Healthy Relationship, Healthy Self: Build a Stronger Connection Through Self-intimacy

Intimacy is all about connection--the feeling that you and your partner are kindred spirits. The hallmark of a healthy marriage or relationship is feeling close and attuned to your partner, but maintaining this connection isn't always easy. Therefore, finding ways to enhance intimacy is a priority for all couples.

Self-intimacy: A prerequisite to interpersonal intimacy

You are probably in many different relationships: with acquaintances, friends, family, coworkers, to name a few. When you think about the relationships in your life, does your relationship with yourself ever come to mind? Probably not, yet this relationship is central to all of your other relationships.

Self-intimacy is the experience of feeling connected to all of yourself--the parts of yourself you naturally embrace as well as the parts you wish didn't exist. This connection allows you to feel grounded--giving you an emotional center that anchors your experiences. This anchor has an important place in your relationship.

To get a better understanding of your relationship with yourself, reflect on the following questions: "How do I feel about myself? What do I like about myself? Dislike? Hate? Which parts of myself do I find easy to accept? Which parts make me feel uneasy or conflicted?" Your answers to these questions reflect the type of intimate relationship you have with yourself.

Self-Estrangement: A block to interpersonal intimacy

Unfortunately, you may not have access to important parts of yourself. Why? Because you can dislike a part (or parts) of yourself so intensely that you deny its existence. Your denial doesn't mean, however, that these parts do not surface in your relationship--they usually seek expression. When you ignore parts of yourself, you've left the realm of self-intimacy (a connection to yourself) and have entered the world of self-estrangement (a disconnection from yourself).

At one time or another we've all denied certain truths about ourselves, maybe with little consequence--truths that would make us feel vulnerable or ashamed, desperate or inadequate. However, when you're in a relationship, the consequences of self-estrangement are always significant. Why? Because you can never fully hide from your spouse or partner.

When self-intimacy is the norm, you'll be fully present and emotionally available to your partner. When self-estrangement rules your inner world, you will remain disconnected from yourself and your partner. Your relationship is robbed of intimacy whenever you close off aspects of yourself to your partner.

Self-estrangement in action:

The husband who cannot be vulnerable with his wife is self-estranged--he denies his vulnerable self. A wife who minimizes her outbursts is self-estranged--she denies her anger. The girlfriend who ignores her jealousy is self-estranged--she denies her insecurities.

For the last ten years, Chris has worked almost nonstop to become a successful attorney. His driven nature has served him well professionally and he recently made partner at his New York City law firm. To his dismay, Chris's work-related success has always eluded him in his personal relationships.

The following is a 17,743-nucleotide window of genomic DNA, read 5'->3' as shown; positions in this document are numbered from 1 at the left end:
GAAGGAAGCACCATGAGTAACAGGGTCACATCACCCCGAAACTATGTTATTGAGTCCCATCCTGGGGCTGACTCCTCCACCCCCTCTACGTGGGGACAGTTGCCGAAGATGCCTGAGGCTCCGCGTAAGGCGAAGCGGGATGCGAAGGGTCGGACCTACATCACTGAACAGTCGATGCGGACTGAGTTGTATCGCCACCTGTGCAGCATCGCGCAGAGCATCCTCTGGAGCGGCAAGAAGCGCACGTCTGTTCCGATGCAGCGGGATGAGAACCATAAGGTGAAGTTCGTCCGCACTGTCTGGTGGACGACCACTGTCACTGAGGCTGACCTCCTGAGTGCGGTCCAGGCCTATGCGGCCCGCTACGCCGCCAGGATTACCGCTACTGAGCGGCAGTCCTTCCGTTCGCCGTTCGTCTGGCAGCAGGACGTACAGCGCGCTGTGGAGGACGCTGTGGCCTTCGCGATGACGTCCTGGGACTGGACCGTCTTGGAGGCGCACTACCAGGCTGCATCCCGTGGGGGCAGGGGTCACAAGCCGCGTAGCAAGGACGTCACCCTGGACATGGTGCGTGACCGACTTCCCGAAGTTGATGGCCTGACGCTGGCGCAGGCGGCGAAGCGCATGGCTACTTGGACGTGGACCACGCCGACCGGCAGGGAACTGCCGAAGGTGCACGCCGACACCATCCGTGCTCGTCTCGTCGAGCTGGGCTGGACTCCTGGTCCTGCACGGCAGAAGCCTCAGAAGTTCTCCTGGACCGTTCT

Chris complains that he often feels distant in his marriage, despite his wife Kendra's encouragement to be more open and share his feelings. Chris is estranged from any emotions that make him feel "weak" or vulnerable. It's his inability to connect with these parts of himself that continues to block intimacy in his marriage.

Chris's first step in breaking out of this self-estrangement pattern is to honestly assess his relationship with himself--in particular, the parts of himself that he wished didn't exist.

Are you ready to assess yourself?

Rate yourself and your relationship intimacy:

Using a scale from one (no intimacy) to ten (very satisfying levels of intimacy), rate the intimacy in your marriage or relationship.

If your rating is relatively high (8 or higher), than you probably don't struggle with self-estrangement. If your rating is relatively low (4 or lower), self-estrangement may be standing in the way of a deeper connection with your partner.

To help determine the impact that your level of self-intimacy has on your marriage or relationship, now rate yourself on the self-intimacy/self-estrangement continuum below:


Pick a spot on this continuum that reflects how connected (or disconnected) you feel to yourself. Try to think about how self-connected you feel in general, since this may shift for you, depending on circumstances. If the spot you choose is closer to the self-intimacy end of the continuum, this means you feel grounded and are able to share yourself fully with your partner; if your spot is closer to the self-estrangement end, you feel disconnected and are unable to share yourself fully with your partner.

Rating yourself can feel a little daunting, so give yourself enough time to adequately reflect on these issues. If it does feel like self-estrangement is holding you (and your relationship) back from achieving the intimacy you desire, speak with someone who can give you support around this issue (your partner, a trusted friend or family member, a counselor). You've already taken an important step by assessing your level of self-intimacy.

Are you ready to build a stronger, more intimate relationship?

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